This, That and the Other
It appears that the great tidal wave of tattooing that swept and colored our nation in recent years has crested and is flowing back into our vast cultural ocean. What scientific evidence do I have that such a sea change is underway? None, except my own gut instinct and what people are telling me, or more accurately, not telling me.
In 2005, I wrote a column about tattoos flowering on the bodies of Americans of all ages and walks of life and asked Up & Coming Weekly readers to tell me about their tattoos, why they got them, and whether they were happy with them.
My mailboxes, snail and electronic, overflowed.
I heard about tattoos commemorating romances, friendships, births, deaths, religious experiences and self-love. The one that made the most sense to me was a woman badly injured in a car accident and unconscious for several days. A medical bracelet identifying her as a diabetic was lost in the crash, and while she was out cold in the hospital she was given a glucose drip. She almost died not from her injuries but from the glucose. Once she recovered, she headed for a tattoo parlor and had “I am a diabetic” tattooed on her wrist, confident that it would not come off in any future accident.
All who responded were satisfi ed with their tattoos, although one young woman did confess to putting a bandage strip over her ankle butterfly when she went to church.
Fast forward to another column on tattoo removal, which was published last month, in which I asked readers to tell me why they got tattooed and whether they still liked it/them.
A lone response arrived by snail mail.
It came from a charming-sounding correspondent I will call “Marie,” a widow who gave her address as a local assistedliving facility. Here is her tattoo story.
“After my husband died in 2003. I found a rebellious independent streak. In 2006, I moved from California to Fayetteville to be near my daughter. Having never lived in South, I was amused by the culture. I noticed many smartlooking women with tattoos and was told ‘It’s a culture thing.’ My daughter sported a red Phoenix bird wrapped around her calf from her ankle to just below her knee. I thought her symbol of rising from the ashes was bold and exciting.
“My icon was the peacock, and I decided to have a peacock feather permanently etched into my thigh, customized with my grandchildren’s initials. I was stunned when the process was completed. I expected peacock colors of turquoise, emerald and mauve. Maybe something iridescent could be created. The artistic liberties taken left me with an eight inch splash of red, yellow, blue and black.
“Now in 2012 I’m thinking about removal creams. The thought of applying acid to my skin sounds painful. At 65, I have enough pain without intentionally adding more. Alas, I can’t afford laser (treatment).”
Fayetteville Plastic Surgeon Dr. Mark Miller, who once spent four hours in the ER sewing up a wounded Precious Jewel, is no stranger to “Marie’s” buyers’ remorse. He sees 20 or more patients a month seeking tattoo removal, many in response to Army regulations not loving visible tattoos. Says Dr. Miller, “Our tattoo laser gives very good results and in some cases, we perform surgical excision….”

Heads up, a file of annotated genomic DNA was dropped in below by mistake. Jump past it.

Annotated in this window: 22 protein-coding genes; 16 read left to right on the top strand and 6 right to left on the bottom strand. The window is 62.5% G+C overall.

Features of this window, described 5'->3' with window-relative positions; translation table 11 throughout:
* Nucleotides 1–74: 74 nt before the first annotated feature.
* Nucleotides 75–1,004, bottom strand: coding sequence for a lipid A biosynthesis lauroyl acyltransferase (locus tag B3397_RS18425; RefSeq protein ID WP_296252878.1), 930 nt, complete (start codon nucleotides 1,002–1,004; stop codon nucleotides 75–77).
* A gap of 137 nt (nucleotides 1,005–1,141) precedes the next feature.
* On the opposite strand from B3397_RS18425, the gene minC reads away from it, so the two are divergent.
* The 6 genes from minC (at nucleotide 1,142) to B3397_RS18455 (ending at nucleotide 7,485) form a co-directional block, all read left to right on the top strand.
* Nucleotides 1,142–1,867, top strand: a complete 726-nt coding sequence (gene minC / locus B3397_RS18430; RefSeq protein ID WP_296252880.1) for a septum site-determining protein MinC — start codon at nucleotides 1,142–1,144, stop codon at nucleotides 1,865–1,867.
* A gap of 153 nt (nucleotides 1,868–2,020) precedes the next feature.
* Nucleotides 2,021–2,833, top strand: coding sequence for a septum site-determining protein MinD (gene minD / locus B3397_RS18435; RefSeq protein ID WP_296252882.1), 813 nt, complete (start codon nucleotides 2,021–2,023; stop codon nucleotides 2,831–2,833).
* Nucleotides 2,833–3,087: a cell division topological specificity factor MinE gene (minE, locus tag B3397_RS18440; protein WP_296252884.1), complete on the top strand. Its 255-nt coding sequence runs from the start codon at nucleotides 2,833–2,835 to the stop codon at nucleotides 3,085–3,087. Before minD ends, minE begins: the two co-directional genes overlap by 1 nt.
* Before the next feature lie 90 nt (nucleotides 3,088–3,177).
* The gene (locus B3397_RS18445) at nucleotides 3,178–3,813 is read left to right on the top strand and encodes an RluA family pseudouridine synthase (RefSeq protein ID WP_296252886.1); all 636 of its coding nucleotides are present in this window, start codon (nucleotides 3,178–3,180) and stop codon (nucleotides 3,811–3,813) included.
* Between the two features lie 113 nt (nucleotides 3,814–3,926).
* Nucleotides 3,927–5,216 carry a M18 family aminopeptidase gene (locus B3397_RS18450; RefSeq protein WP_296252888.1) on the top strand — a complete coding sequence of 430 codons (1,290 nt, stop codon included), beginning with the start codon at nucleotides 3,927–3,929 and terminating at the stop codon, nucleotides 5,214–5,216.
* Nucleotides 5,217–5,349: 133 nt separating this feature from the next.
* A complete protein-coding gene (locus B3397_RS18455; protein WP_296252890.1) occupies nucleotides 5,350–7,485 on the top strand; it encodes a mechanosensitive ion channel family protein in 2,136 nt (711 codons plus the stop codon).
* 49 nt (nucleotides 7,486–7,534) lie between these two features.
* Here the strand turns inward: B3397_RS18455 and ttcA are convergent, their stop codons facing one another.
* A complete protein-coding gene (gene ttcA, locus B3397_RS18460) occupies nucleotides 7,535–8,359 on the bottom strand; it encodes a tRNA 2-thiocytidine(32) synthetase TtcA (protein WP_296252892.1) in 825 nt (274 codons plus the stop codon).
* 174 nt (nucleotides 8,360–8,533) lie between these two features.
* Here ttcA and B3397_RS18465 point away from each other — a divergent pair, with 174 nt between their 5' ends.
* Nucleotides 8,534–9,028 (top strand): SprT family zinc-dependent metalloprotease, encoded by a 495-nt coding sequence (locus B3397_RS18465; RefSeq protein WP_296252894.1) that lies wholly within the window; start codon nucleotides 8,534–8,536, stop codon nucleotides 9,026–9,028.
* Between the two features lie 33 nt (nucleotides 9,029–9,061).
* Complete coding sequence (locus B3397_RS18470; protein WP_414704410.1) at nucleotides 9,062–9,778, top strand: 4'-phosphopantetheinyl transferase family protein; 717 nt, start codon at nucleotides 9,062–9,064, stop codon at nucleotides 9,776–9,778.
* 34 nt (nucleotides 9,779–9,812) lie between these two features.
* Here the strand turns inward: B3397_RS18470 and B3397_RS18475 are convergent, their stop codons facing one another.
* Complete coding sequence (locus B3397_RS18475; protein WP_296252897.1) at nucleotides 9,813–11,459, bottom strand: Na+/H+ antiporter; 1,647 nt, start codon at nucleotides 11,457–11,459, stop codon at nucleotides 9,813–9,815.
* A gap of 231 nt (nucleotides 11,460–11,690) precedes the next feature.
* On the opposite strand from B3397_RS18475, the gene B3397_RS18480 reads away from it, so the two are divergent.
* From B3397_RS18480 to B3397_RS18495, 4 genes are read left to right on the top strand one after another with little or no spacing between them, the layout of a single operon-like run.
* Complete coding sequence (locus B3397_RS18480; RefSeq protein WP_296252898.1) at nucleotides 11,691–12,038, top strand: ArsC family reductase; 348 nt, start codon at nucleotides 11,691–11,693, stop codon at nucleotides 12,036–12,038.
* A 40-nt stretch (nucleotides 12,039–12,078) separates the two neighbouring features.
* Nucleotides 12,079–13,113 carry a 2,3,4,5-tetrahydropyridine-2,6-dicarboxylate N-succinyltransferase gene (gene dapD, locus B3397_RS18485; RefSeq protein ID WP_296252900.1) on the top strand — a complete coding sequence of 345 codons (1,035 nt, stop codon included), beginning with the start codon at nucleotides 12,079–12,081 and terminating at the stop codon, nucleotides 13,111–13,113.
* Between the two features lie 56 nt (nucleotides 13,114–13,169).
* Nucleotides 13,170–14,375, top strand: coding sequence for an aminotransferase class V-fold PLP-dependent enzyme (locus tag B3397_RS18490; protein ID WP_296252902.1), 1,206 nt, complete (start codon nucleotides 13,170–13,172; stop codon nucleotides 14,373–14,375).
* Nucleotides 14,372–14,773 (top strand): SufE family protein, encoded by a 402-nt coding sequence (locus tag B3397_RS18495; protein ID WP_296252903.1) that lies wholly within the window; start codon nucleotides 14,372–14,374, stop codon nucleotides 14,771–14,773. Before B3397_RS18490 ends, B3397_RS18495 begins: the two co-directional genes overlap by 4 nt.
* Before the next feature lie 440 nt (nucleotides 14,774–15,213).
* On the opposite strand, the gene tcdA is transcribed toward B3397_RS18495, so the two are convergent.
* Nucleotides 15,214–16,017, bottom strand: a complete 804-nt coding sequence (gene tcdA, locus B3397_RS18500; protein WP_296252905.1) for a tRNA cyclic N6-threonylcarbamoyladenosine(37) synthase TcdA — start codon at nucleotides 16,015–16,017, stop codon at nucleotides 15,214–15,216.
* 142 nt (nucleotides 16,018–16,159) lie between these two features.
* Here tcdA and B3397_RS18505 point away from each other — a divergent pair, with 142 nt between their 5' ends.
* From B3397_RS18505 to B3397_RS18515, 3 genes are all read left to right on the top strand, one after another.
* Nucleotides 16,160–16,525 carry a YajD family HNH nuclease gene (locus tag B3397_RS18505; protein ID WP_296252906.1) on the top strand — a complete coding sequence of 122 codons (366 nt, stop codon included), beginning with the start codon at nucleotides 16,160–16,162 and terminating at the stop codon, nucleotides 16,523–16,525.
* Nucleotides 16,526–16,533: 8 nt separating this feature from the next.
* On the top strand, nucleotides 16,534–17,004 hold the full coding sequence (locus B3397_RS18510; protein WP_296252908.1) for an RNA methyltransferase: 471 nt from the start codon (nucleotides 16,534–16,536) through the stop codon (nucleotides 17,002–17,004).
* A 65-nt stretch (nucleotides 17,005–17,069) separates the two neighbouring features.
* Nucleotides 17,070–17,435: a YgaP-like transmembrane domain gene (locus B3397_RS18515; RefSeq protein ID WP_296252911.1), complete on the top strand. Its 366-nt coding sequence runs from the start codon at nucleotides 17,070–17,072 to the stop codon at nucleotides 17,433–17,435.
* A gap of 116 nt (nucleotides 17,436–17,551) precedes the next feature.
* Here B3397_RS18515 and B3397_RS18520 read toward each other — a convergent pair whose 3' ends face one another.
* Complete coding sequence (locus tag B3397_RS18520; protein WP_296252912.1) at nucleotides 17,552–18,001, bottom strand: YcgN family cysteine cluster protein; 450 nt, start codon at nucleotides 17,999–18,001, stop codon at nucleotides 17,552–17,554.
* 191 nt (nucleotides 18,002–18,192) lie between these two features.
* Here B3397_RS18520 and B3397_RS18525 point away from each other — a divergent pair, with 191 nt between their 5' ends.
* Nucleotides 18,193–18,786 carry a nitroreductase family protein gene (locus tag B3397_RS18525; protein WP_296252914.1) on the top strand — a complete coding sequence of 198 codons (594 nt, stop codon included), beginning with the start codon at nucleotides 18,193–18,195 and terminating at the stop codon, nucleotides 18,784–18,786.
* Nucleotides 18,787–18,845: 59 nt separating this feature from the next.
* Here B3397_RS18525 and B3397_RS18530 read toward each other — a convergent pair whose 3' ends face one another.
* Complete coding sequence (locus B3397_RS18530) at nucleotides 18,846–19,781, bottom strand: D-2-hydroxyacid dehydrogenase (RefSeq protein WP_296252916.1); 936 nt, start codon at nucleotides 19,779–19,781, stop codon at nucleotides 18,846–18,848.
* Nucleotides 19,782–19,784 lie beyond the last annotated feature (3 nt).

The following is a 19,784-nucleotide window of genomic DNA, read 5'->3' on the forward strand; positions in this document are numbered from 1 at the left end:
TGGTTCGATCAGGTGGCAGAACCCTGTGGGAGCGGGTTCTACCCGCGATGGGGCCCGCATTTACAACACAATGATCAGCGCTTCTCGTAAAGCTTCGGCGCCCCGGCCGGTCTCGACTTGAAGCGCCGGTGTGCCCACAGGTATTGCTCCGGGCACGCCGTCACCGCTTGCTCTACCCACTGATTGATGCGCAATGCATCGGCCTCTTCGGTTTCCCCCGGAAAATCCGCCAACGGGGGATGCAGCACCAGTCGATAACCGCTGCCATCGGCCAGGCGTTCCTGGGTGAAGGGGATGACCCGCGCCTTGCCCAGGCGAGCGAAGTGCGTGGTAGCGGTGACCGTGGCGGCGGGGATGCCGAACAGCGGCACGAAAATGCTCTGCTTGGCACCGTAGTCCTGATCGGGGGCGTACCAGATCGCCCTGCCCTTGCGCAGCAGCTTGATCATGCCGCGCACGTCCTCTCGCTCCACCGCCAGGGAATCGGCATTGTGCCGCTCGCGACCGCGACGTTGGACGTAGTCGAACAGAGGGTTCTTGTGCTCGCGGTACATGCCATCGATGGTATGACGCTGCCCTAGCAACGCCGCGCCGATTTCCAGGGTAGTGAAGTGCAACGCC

All I can say is “Yikes!”
• • •
We Americans love our rankings of who is on top and who is rock bottom. The Robert Wood Johnson Foundation focuses on health issues, and it recently studied health disparities related to economics in North Carolina’s 100 counties.
Not surprisingly, our more affl uent urban areas — Wake, Orange, Mecklenburg, Durham, Guilford and New Hanover — ranked among the Top 10 healthiest counties to call home.
Cumberland County, also an urban county, came in at 63, behind our neighbors Moore (12), Harnett (44) and Hoke (48), but ahead of Sampson (74), Bladen (97) and Robeson (99).
Be thankful for all blessings.
• • •
Then there is the recent Mega Millions lottery, the biggest ever at $640,000,000, a sum which sent much of our nation into a dreamy ticket buying frenzy.
America is still waiting for the lucky winners to reveal themselves — if required by their state’s laws, but whoever they may be, they have got to be getting nervous
. A childhood friend of mine actually won $1,000,000 in the North Carolina Education Lottery, and she remains thrilled with her lump sum payment, less than half of the original $1,000,000. It is also true that every friend and relation with even the most tenuous connection to her surfaced so suddenly and urgently that my friend simply quit answering her telephone. Months later, friends who hope to talk to her must wait for her to return their call.
In the Mega Millions’ aftermath, I watched a television talking head giving free advice to lottery winners.
Do not announce yourself.
If you are young enough, take annual payments, not the lump sum.
Get smart and experienced attorneys and accountants and have your winnings legally squared away before anyone knows who you are.
Photo: “Marie,” an Up & Coming Weekly reader, had hoped for a tattoo with bright colors like the one pictured above, what she got was something much different.